Energy Performance Certificates
The legislation for combatting climate change began with the adoption of the Kyoto Protocol in 1997, which set binding commitments to the signatories (including the EU) to reduce carbon emissions. Since then, the EU has issued a number of directives, across a variety of areas, to meet these commitments. Buildings were addressed in 2002, with the Energy Performance of Buildings Directive (EPBD).
The EPBD has been implemented in the UK by means of the Energy Performance Certificate (EPC), which is required whenever a building is sold or let. There are two distinct methodologies used, one for domestic properties (properly known as "dwellings") and the other for commercial, or more exactly "non-dwellings".
EPCs are asset ratings for the buildings i.e. they do not take into account how the building is actually being used by the current occupants, they just look at the fabric and services in the building to form an efficiency rating.
The norm for buildings in the UK is a 'D' rating, this takes into account the fact that there are a lot of old, draughty, and poorly insulated houses around (like Bob's house…), whilst the more modern housing is band 'B'.
When an EPC is produced, there is also an accompanying set of recommendations on how to improve the efficiency of the building. Currently it is not mandatory to take any notice of the recommendations, but by 2018 all privately rented properties must be of band E or better. For social housing, the requirement is that by 2020 all properties must be of band C or better.
For the elderly and vulnerable, living in a poorly insulated home can have serious health risks should the temperature fall below 16 oC.
Having a poorly-rated property can seriously damage your wealth as well – the difference in the cost of heating an 'E' rated property might well cost five times as much to heat as a similar-sized 'C' rated property!
If you are thinking of installing Solar PV, note that the Department of Energy and Climate Change (DECC) is currently incentivising owners to make their properties more energy-efficient: the highest Feed In Tariff (FIT) is paid if the property achieves an EPC 'D' rating before Solar PV is fitted; a lower tariff is paid if a 'D' rating is only achieved after Solar PV is fitted; and a really low tariff is paid to the remainder.
The part of the EPC that most people are familiar with is the energy efficiency bar-chart, showing the current rating of a property and the potential, following energy saving measures, as shown below.
The 'Potential' rating is what could be achieved if all the EPC's recommended energy efficiency measures were to be introduced. In the example above there is a considerable improvement possible!
Note that EPCs created after 1st April 2012 are the starting point for any Green Deal improvements that you may wish to make. Read more about the Green Deal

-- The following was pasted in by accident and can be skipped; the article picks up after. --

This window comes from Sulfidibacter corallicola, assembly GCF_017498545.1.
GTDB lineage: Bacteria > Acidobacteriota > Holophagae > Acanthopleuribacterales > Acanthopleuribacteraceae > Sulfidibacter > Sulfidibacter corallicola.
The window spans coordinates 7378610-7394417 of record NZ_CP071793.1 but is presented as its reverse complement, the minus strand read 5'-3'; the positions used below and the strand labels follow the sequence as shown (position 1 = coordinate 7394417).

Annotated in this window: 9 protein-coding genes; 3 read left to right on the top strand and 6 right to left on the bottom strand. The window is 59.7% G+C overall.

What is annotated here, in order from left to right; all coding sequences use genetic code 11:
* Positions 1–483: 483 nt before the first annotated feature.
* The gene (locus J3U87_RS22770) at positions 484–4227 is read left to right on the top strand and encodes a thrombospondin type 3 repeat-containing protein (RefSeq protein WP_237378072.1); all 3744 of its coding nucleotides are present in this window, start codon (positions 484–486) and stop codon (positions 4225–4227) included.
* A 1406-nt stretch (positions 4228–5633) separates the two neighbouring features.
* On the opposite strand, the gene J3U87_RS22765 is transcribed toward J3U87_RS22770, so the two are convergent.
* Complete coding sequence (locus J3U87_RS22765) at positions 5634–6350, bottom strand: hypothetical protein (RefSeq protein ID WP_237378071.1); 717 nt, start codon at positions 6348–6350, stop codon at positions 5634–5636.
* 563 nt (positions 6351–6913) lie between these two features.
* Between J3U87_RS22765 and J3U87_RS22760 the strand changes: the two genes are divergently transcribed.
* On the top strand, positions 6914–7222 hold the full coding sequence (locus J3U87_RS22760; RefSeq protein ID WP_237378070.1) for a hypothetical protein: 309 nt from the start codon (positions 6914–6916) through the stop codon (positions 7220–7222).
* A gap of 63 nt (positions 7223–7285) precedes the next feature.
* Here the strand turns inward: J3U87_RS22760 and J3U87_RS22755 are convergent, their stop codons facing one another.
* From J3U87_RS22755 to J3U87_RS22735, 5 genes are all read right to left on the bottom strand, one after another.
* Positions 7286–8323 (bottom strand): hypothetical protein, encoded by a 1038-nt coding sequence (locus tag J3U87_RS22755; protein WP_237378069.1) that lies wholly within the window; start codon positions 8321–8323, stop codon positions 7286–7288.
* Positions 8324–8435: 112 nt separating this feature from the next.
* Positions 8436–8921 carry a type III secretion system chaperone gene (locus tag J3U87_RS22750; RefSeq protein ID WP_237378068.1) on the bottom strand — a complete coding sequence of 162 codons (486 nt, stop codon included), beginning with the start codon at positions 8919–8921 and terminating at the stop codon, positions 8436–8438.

Many people only get involved with an EPC when they are buying, selling or renting a property, and read no further than the Energy Efficiency Rating (if at all). However there is a lot of useful information in here, like the following summary of how the property is constructed:
The Recommendations section lists all the improvements that could be made to your property, in priority order, to improve the energy efficiency:
Note that only new EPCs will contain the Green Deal information, which you can use to tailor a package of home improvements. Read more about the Green Deal.
If you are interested in the environmental impact of your home, then the following bar-chart will be of interest:
Again, the chart shows current and potential ratings after the improvements have been applied.
The part of the EPC that most people are familiar with is the energy efficiency bar-chart, showing the current rating of a property as shown below:
Whilst this bar-chart may look similar to the one produced for houses, you might note that the asset rating is different in that low numbers, rather than high numbers are good (the scale runs from zero to 150+).
This is just the tip of the iceberg; the methodologies underlying the assessments are completely different: for commercial properties the National Calculation Method is used and for dwellings the Standard Assessment Procedure is used. There is little in common between the two methodologies, hence separate qualifications are required for Domestic Energy Assessor (DEA) and Commercial Energy Assessor (CEA) - also known as a Non-Domestic Energy Assessor.
The EPC also has the following chart to show (for reasons of comparison) benchmark ratings for properties of the same size and usage for: 1) newly built i.e. to the current Building Regulations and 2) Typical of existing stock, which means built to the 1995 regulations.
In order to produce a commercial EPC, the CEA has to measure each 'zone' in the building and also note the activity that takes place there, the heating, ventilation, cooling and lighting systems used. A zone could comprise many rooms where the same activity takes place and the same building services are used, on the other hand it could be just part of a room because different e.g. lighting systems are used. Because the amount of work varies according to the number of zones, our rates are not purely based on building size.
A file of recommendations is also produced; these are grouped by estimated payback bands of short term (less than 3 years), medium term (3 to 7 years) and long term (over 7 years). These are specific to each property, and include anything from replacing inefficient lights to installing a wind turbine.
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